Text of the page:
Take that, godless Commies

Over the past couple days, I've been hard-pressed to find something to write about. This wasn't because of a lack of ideas; after not really writing anything for nearly a week because I was studying for the GREs (which, thankfully, are completed), I had too many ideas of things to write about: reviews of "Wallace and Gromit in The Curse of the Were-Rabbit" and "Good Night, and Good Luck.", long-overdue reviews of "Dominion" and the Gang of Four concert, and more. Problem was I couldn't decide which merited being written about first.

Then came the carpet bombing of the Smurfs.

I don't know how many people have seen this already since, I think, it hit the airwaves/Internet/whatever in early- to mid-October, but it is indigenous to Belgium so it's possible not many people (relatively, that is) have experienced the destruction of the Smurfs.

Turns out, as part of a campaign to highlight the effects of war on children, UNICEF put together a commercial, airing only in Belgium, in which the Smurfs, those cuddly, blue, possibly Communist cartoon uptopians of or youth, get utterly destroyed and obliterated by a carpet bombing campaign led by a faceless, nameless enemy.

Before we continue, watch the video here. I should warn you, though, the quality isn't the best. Finding a decent copy of a 30-second commercial from an international television channel is extremely difficult. Anyway, watch it, digest it, then come back...

OK, now that you've experienced the destruction of the Smurfs, let's discuss.

We live in a real cynical time, don't we? There are plenty of examples to be found in recent pop culture of an ironic tearing down of previous pop culture landmarks for a cheap gag, sexual innuendo, or to simply put them in sophomoric situations, like making your action figures have sex with your sister's Barbie dolls. Watch "The Family Guy" or "The Simpsons" or movies or whatever, and you're bound to encounter something like this.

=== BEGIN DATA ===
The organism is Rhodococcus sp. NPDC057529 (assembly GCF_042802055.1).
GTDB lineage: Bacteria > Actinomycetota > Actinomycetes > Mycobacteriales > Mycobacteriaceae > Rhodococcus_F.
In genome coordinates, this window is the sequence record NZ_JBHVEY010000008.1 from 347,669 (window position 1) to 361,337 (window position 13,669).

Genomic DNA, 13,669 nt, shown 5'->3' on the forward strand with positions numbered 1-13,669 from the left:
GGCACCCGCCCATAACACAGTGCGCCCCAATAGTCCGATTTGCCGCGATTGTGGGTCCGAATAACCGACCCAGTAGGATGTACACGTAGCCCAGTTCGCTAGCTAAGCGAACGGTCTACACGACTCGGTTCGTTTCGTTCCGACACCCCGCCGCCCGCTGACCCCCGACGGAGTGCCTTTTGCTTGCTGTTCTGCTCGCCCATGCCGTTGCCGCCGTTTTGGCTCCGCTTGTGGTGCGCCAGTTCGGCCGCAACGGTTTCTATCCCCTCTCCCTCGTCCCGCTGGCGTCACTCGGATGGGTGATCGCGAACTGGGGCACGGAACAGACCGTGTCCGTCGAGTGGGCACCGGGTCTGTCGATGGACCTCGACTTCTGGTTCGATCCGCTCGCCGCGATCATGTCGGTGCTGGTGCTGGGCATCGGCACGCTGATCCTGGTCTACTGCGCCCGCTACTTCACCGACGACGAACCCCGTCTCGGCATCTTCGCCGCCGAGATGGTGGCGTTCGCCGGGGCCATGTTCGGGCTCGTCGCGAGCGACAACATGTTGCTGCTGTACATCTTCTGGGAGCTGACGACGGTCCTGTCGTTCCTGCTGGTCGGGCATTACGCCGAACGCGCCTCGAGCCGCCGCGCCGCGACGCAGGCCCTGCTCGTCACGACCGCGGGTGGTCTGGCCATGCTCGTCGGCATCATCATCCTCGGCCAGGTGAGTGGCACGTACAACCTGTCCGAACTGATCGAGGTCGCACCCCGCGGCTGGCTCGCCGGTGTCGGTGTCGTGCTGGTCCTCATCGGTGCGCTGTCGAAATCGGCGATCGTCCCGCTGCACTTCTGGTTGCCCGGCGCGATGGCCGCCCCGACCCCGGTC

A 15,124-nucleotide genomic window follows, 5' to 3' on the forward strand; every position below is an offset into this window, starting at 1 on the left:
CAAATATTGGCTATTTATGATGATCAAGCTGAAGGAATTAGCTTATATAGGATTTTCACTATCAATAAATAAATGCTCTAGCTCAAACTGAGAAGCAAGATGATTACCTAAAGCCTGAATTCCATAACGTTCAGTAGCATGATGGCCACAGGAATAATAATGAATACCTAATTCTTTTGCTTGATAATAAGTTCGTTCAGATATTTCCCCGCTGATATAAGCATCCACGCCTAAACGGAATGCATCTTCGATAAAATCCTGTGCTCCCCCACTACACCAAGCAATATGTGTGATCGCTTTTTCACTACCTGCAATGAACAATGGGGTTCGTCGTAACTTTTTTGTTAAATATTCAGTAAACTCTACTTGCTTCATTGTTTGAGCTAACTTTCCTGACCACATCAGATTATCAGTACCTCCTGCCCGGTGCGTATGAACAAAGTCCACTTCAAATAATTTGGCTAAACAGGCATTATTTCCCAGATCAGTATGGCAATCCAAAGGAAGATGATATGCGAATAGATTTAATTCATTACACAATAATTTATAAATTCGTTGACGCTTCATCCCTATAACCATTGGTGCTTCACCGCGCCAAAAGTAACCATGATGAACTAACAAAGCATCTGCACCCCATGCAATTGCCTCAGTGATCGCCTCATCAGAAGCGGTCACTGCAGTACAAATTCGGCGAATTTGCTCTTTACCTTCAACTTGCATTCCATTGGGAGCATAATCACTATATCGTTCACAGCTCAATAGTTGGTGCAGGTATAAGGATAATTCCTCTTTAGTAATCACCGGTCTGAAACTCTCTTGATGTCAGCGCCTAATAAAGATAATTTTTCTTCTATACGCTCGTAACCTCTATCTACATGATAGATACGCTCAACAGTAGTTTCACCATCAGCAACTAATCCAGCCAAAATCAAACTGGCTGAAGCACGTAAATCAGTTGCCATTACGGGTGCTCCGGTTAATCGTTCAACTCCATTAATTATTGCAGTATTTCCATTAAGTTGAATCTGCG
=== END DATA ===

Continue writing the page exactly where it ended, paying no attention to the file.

I don't remember when I first heard it, but there are people who would have you believe that the Smurfs community, for example, is a thinly veiled representation of Communism. At what point in the development of the post-Gen X generation, whatever you call them (Generation Irony?), did we decide that we should tear down the things that made our childhood worthwhile, all while buying up old vestiges of that past (toys, clothes, etc.)? I don't know about anyone else, but I have fond memories of watching the Smurfs, Pee-Wee Herman, and all that great Saturday morning fun. And while I might laugh at some of those recent ironic references, it still makes me squirm a bit knowing that the goodness of those cartoons and characters are being put through this ringer for the benefit of, really, the generation after GenI.

But this UNICEF spot is something different entirely.

How inspired it is to bring attention to a serious global issue -- children caught in the crosshairs of warfare and the child soldiers fighting the conflicts of geezerly and/or despotic regimes all over the world -- by way of one of the most recognizable cartoon characters of all time. I can't speak to how popular the Smurfs are in Belgium, but I'm sure it's fair to assume that they have enjoyed some modicum of success there. UNICEF should be commended for doing the seemingly undoable -- taking playground conversation (the Smurfs at war) and employing it to stunning effect.

What makes the spot so powerful is that the Smurfs aren't even fighting. They're living their idyllic existences, dancing and singing, and then bombs rain down, destroying it all. It's sad and poignant and totally reminiscent of the best propaganda from the last 65 years. This ad could have been totally used during World War II to illustrate the evils of the Luftwaffe and the Nazi war machine. Once this ad works its way around the world and those who want to laugh and mock get their kicks, this will stand as one of the most interesting ads of the past decade, at least.

If you want to read more about this ad, you can find a really good FAQ on UNICEF's Web site here, and there are a plethora of news reports on it. MSNBC's can be found here.

A side note to the ad is that it is, apparently, supposed to be a part of a trilogy. Wonder what cartoons will come to the aid of the Smurfs. Or will it be the Smurfs seeking retaliation and the evils of revenge? It'll be interesting to find out.